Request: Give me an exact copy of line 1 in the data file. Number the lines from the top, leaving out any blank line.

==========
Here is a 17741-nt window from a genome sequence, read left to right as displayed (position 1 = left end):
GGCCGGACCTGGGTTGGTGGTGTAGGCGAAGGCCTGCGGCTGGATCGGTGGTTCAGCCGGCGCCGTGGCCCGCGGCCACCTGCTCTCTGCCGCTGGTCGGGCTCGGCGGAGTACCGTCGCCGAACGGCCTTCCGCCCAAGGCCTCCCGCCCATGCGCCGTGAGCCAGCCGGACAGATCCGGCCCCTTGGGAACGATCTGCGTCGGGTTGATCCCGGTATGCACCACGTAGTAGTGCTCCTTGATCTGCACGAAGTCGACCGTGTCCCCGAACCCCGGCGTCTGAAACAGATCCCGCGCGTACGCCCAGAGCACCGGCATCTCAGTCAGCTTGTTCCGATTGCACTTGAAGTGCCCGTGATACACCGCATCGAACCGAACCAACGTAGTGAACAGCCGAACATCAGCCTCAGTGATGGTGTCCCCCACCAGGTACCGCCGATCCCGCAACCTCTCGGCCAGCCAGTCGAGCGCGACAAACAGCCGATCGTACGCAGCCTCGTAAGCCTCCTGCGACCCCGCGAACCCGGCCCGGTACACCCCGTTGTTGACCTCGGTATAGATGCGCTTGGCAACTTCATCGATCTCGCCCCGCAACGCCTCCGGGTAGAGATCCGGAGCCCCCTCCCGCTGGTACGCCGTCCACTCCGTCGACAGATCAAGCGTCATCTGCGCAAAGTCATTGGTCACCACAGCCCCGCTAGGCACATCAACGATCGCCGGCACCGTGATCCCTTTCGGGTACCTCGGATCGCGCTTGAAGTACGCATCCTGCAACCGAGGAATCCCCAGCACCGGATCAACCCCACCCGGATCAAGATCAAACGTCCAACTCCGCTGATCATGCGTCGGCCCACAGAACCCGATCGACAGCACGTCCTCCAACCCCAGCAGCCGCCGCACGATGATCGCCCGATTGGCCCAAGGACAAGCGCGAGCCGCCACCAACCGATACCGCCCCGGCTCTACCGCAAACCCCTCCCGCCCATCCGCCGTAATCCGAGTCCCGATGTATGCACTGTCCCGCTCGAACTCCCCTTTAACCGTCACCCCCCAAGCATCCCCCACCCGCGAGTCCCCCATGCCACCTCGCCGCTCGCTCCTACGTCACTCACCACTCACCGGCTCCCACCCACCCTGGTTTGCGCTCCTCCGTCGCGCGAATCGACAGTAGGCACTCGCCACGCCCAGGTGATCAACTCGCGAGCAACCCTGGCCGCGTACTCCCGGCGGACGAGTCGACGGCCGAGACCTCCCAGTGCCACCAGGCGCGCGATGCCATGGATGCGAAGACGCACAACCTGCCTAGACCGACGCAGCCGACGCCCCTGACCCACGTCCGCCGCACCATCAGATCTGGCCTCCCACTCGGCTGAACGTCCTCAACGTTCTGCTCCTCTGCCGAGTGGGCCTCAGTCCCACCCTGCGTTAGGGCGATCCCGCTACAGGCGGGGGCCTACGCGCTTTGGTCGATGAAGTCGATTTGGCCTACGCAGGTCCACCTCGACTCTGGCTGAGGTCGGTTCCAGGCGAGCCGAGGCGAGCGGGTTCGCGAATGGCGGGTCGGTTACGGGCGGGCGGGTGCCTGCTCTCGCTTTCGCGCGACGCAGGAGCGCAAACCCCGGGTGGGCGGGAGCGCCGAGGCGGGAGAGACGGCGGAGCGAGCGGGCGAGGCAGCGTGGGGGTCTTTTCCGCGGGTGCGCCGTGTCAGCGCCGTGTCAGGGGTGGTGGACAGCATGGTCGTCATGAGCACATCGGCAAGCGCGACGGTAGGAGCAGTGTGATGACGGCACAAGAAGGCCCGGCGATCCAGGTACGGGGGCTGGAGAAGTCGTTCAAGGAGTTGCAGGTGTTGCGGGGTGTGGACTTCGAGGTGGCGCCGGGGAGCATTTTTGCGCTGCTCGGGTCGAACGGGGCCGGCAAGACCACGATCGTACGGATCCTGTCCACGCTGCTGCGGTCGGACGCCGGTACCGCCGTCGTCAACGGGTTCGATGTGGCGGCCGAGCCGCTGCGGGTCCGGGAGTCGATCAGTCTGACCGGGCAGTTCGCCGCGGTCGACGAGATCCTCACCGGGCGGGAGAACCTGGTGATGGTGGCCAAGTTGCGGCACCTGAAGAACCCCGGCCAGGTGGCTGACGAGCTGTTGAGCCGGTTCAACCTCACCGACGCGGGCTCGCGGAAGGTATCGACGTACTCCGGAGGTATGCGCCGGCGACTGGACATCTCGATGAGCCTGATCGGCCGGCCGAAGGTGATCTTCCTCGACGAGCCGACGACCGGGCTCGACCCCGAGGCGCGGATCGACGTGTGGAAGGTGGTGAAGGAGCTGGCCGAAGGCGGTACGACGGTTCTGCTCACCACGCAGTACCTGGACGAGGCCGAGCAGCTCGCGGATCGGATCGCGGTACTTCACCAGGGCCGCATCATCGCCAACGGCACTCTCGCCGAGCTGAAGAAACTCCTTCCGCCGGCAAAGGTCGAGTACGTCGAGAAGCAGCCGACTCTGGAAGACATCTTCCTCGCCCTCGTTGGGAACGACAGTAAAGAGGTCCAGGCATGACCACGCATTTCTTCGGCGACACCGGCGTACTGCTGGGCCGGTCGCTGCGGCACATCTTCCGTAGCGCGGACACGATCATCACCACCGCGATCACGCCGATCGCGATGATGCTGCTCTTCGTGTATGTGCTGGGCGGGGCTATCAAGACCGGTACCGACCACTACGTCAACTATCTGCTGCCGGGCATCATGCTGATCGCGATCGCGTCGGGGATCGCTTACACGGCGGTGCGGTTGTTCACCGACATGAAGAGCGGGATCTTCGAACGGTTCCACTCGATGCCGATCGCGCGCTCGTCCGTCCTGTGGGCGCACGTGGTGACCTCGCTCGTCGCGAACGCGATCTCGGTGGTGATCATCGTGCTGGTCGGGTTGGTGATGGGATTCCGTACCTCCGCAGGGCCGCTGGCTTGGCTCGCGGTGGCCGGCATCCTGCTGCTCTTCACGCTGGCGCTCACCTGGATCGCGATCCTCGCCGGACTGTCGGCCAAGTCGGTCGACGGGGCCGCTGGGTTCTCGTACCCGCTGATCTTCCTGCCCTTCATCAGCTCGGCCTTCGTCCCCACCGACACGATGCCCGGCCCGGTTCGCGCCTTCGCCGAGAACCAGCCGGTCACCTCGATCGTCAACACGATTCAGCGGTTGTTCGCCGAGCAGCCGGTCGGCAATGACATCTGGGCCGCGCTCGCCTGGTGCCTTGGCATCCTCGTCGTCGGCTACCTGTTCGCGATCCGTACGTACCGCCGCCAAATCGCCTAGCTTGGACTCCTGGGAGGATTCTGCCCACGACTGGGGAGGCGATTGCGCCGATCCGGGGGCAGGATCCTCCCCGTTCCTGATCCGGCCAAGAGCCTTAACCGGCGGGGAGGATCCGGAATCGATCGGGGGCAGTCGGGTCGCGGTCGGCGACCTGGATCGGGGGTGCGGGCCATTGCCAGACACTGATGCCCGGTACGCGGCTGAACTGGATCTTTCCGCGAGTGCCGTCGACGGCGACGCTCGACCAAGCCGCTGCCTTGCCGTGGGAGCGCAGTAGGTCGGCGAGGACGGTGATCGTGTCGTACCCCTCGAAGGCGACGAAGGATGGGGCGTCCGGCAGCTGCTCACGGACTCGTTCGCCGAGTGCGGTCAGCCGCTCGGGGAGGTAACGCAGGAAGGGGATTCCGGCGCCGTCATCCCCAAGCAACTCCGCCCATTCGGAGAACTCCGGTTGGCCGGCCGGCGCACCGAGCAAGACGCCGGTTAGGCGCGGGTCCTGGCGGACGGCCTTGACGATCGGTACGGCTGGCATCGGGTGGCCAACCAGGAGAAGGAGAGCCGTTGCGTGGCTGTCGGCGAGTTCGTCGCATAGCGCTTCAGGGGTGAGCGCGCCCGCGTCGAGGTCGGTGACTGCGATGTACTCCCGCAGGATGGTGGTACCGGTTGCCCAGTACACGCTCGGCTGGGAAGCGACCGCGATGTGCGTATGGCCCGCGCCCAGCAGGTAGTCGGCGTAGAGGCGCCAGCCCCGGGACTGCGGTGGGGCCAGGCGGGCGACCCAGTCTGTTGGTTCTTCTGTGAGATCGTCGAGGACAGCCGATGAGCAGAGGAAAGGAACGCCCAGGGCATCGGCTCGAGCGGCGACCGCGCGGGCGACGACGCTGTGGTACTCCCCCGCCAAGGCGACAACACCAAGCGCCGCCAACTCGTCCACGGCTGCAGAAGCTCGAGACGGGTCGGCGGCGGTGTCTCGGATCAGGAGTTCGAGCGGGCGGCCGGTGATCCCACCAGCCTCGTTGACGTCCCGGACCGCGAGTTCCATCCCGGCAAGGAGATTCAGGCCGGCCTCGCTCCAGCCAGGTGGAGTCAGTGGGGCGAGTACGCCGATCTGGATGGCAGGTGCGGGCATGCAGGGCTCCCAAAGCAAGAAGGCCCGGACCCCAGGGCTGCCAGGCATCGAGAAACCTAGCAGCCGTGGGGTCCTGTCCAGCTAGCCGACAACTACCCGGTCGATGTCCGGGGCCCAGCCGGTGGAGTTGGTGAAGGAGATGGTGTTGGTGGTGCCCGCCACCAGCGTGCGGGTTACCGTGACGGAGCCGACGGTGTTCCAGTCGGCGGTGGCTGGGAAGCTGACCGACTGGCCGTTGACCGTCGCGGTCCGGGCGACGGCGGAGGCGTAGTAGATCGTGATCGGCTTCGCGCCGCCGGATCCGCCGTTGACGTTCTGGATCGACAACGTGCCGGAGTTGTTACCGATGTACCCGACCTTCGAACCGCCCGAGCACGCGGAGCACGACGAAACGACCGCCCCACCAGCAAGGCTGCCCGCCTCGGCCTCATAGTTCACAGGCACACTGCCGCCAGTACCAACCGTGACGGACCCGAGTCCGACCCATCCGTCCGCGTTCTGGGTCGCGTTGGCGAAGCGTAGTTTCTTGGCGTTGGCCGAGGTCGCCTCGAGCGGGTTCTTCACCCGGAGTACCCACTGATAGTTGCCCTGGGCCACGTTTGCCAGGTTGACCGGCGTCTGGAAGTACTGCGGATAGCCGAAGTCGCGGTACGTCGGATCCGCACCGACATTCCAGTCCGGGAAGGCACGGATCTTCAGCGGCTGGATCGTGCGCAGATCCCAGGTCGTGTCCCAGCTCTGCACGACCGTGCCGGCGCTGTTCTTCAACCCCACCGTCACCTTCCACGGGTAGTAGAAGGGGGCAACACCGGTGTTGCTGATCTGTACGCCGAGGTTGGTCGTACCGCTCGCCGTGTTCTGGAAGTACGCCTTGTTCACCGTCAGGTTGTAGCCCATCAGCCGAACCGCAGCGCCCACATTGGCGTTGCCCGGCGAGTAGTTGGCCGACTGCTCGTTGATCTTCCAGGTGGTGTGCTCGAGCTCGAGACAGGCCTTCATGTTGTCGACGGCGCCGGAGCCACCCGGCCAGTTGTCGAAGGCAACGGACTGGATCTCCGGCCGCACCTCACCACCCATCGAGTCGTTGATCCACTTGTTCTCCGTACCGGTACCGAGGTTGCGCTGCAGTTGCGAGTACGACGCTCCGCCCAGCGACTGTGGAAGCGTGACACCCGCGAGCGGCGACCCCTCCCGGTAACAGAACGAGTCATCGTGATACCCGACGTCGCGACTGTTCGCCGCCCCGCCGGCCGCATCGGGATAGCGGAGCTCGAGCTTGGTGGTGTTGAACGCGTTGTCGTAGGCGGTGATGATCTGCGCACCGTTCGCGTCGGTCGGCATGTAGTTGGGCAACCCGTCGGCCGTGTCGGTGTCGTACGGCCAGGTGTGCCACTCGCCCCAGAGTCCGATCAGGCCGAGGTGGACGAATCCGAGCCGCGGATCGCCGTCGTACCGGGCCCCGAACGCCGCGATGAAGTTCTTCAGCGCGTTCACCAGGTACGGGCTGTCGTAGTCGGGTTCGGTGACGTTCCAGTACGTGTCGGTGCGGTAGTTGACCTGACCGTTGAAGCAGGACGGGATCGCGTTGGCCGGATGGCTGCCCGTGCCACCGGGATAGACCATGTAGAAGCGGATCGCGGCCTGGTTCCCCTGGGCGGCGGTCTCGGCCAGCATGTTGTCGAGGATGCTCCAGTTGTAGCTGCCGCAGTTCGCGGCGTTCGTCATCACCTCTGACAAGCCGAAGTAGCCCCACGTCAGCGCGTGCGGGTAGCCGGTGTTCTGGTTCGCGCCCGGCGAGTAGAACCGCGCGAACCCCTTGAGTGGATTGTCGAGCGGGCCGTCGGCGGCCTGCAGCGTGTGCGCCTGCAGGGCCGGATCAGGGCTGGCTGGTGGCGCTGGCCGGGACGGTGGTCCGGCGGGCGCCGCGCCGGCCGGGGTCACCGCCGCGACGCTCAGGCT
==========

Here is a 17741-nt window from a genome sequence, read left to right as displayed (position 1 = left end):